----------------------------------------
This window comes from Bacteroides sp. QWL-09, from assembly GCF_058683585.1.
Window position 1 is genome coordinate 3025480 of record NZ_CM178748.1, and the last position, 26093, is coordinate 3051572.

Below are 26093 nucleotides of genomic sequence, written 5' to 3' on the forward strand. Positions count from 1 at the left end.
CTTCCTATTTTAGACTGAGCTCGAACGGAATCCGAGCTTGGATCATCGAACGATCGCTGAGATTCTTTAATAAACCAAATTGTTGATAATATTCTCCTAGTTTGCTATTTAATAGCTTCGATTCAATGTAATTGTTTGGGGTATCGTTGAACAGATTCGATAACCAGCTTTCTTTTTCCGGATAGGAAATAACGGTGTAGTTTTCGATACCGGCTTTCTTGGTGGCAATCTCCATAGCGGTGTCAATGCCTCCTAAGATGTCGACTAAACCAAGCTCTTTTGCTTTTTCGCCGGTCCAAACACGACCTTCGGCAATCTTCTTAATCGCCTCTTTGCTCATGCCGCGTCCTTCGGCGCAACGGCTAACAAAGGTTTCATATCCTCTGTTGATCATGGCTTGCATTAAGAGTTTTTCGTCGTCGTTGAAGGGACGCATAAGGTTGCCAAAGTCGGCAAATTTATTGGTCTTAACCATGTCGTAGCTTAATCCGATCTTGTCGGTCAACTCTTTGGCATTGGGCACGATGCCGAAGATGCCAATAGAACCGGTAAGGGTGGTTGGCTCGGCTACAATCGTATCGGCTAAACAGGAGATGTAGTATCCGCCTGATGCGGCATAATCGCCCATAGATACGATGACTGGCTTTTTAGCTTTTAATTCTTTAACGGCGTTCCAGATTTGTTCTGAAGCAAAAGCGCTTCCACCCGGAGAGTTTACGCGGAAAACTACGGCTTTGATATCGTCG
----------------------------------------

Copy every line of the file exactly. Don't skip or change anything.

This window comes from Bacteroides sp. QWL-09, from assembly GCF_058683585.1.
Window position 1 is genome coordinate 3025480 of record NZ_CM178748.1, and the last position, 26093, is coordinate 3051572.

Below are 26093 nucleotides of genomic sequence, written 5' to 3' on the forward strand. Positions count from 1 at the left end.
CTTCCTATTTTAGACTGAGCTCGAACGGAATCCGAGCTTGGATCATCGAACGATCGCTGAGATTCTTTAATAAACCAAATTGTTGATAATATTCTCCTAGTTTGCTATTTAATAGCTTCGATTCAATGTAATTGTTTGGGGTATCGTTGAACAGATTCGATAACCAGCTTTCTTTTTCCGGATAGGAAATAACGGTGTAGTTTTCGATACCGGCTTTCTTGGTGGCAATCTCCATAGCGGTGTCAATGCCTCCTAAGATGTCGACTAAACCAAGCTCTTTTGCTTTTTCGCCGGTCCAAACACGACCTTCGGCAATCTTCTTAATCGCCTCTTTGCTCATGCCGCGTCCTTCGGCGCAACGGCTAACAAAGGTTTCATATCCTCTGTTGATCATGGCTTGCATTAAGAGTTTTTCGTCGTCGTTGAAGGGACGCATAAGGTTGCCAAAGTCGGCAAATTTATTGGTCTTAACCATGTCGTAGCTTAATCCGATCTTGTCGGTCAACTCTTTGGCATTGGGCACGATGCCGAAGATGCCAATAGAACCGGTAAGGGTGGTTGGCTCGGCTACAATCGTATCGGCTAAACAGGAGATGTAGTATCCGCCTGATGCGGCATAATCGCCCATAGATACGATGACTGGCTTTTTAGCTTTTAATTCTTTAACGGCGTTCCAGATTTGTTCTGAAGCAAAAGCGCTTCCACCCGGAGAGTTTACGCGGAAAACTACGGCTTTGATATCGTCG